Reports of our labour shortage greatly exaggerated

No evidence to support claims of impending shortage: experts

HR professionals can relax and get some sleep — there will not be a labour shortage after all, at least not any time soon, according to two leading workplace and demographics experts.

Predictions of imminent and massive labour shortages as baby boomers pour out of the labour force have become widely accepted in recent years. In fact, it has come to shape almost every discussion about HR, much HR strategic planning and even government policy, said Pete Cappelli, director of the Center for Human Resources at the University of Pennsylvania’s Wharton School of Business.

The problem is there is almost no evidence to support the claim, he said.

Cappelli took apart this conventional wisdom in a study published in the August issue of Organizational Dynamics. “The assertion that the labour force will be smaller in the years ahead is simply wrong,” he wrote.

It’s an opinion shared by one of Canada’s best known demographic experts, David Foot, author of Boom Bust & Echo 2000: Profiting from the demographic shift in the new millennium.

Predictions of labour shortages are nonsense, he said.

Studies that focus on the relatively small number of employees directly behind the baby boomers, the so-called baby bust generation which is smaller than the baby boomer group, risk painting a fundamentally flawed picture of the future, he said. Those studies ignore the generation of workers coming behind the baby bust generation, and forget that most baby boomers still won’t be retiring until at least the end of the decade.

“We can’t retire the boomers too quickly,” he said. The peak of the baby boom generation is still only about 42 years old. “They will not retire for another 20 years,” he said. There are a few areas, particularly in the public sector, that will face more retirements sooner. “But for most occupations, boomers will not retire until the end of this decade.”

With the large echo generation by then already in the workforce there is no reason to believe Canada will face a labour shortage. Far from it.

“There is increasing evidence that there is a labour surplus,” said Foot. As the echo kids enter the workforce, “the challenge is going to be finding them jobs,” he said.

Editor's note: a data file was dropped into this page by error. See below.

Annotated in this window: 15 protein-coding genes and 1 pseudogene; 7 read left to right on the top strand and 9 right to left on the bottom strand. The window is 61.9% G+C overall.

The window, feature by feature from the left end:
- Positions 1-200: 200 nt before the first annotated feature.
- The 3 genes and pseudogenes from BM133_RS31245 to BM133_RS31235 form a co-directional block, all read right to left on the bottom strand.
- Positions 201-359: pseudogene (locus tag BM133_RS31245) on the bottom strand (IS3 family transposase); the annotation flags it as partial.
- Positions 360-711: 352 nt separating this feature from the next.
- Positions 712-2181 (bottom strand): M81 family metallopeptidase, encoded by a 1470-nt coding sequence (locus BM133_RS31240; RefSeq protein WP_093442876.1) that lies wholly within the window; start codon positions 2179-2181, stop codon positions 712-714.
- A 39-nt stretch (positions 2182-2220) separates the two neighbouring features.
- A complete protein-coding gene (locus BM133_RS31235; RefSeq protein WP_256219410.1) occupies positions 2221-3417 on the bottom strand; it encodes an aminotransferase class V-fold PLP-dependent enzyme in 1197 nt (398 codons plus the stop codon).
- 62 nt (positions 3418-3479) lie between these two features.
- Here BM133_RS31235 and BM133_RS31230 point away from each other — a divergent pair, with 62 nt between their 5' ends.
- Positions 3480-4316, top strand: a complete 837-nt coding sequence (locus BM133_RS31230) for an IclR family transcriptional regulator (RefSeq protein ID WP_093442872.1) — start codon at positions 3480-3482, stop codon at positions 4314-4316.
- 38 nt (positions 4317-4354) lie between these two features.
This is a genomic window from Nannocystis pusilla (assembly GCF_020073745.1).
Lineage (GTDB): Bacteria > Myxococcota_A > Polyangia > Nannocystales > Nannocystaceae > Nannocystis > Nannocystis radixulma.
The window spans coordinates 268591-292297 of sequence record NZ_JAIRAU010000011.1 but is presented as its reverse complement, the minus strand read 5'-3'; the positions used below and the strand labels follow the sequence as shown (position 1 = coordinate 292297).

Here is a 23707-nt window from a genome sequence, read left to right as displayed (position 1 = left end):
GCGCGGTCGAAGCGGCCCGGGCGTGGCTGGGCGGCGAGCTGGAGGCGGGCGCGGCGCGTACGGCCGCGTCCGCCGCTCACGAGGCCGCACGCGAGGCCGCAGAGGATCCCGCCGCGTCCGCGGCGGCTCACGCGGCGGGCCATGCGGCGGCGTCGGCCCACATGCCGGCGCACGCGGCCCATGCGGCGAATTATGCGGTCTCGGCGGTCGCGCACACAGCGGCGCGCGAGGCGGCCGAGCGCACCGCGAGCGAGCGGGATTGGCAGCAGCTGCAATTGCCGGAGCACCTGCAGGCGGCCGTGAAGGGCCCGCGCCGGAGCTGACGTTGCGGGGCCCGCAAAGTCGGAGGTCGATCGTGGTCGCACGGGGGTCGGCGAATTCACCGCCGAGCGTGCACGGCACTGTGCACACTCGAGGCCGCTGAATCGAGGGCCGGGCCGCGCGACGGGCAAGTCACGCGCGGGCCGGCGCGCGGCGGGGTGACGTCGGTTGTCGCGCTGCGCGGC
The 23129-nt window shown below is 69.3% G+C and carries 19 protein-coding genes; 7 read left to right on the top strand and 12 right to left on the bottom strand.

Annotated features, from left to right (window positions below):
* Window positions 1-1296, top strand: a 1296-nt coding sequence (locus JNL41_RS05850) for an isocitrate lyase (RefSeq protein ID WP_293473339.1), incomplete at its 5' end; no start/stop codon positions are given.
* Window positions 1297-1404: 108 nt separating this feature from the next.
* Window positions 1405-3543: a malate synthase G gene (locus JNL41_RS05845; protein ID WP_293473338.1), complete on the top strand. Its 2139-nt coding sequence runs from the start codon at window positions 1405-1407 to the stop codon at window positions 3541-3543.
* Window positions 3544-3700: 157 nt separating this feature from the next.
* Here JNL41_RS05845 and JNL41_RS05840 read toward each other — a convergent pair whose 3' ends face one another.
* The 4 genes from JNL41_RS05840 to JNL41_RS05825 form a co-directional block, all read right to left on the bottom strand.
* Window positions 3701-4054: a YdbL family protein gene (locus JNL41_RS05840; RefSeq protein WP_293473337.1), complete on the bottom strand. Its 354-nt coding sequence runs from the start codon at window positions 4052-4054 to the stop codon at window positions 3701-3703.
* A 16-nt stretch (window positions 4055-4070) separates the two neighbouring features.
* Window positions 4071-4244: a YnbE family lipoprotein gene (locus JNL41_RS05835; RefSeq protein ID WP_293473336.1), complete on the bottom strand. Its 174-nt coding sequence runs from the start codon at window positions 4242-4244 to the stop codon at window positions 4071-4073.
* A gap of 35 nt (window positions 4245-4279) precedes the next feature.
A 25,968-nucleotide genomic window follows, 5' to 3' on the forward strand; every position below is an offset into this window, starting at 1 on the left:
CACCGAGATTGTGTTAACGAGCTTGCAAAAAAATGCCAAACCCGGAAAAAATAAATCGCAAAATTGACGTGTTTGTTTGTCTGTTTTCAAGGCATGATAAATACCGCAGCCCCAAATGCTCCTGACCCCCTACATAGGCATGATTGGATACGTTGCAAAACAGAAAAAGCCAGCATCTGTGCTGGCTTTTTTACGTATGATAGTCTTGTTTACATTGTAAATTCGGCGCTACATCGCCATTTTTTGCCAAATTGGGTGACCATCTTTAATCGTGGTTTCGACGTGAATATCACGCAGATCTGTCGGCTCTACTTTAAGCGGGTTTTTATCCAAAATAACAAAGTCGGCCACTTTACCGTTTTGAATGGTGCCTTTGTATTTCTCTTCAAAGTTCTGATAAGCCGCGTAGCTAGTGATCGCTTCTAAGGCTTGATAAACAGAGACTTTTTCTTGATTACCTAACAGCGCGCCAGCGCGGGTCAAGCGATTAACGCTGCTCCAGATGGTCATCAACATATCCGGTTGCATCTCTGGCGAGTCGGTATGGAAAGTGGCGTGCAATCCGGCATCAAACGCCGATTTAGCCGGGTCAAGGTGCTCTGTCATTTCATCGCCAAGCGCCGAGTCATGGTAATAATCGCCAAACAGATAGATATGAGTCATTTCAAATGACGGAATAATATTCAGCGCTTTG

“It is exactly the opposite of the perceived wisdom that is out there.”

Cappelli also points out that, in part, the misconception about labour shortages stems from a failure to account for the echo generation and the erroneous assumption that retirement patterns will remain unchanged. That is unlikely because more people will want to work longer as life expectancies continue to increase, and because more employers will entice people to postpone retirement, he said.

“If they delay their retirement by just a little bit, the labour force effects are big,” he said in an interview. With people working longer, the average age of the workforce will likely increase, he said. But an older workforce is not a bad thing. In fact, the quality of the workforce could improve as experienced workers continue to contribute until later in life.

Population changes happen very slowly, and the impact on labour supply is almost insignificant, he said. At most, demographics will account for a change in the U.S. labour supply of a few hundred thousand in a workforce of 150 million. Meanwhile, changes in demand can affect the number of jobs by several million. “In short, if you want to predict how tight the labor markets will be, forget about demographics and focus your bets on predicting the business cycle,” he wrote.

How did the idea of a shortage become pervasive then? Consulting firms have to accept some of the blame, said Cappelli. “They saw an opportunity to raise an issue and drive solutions.”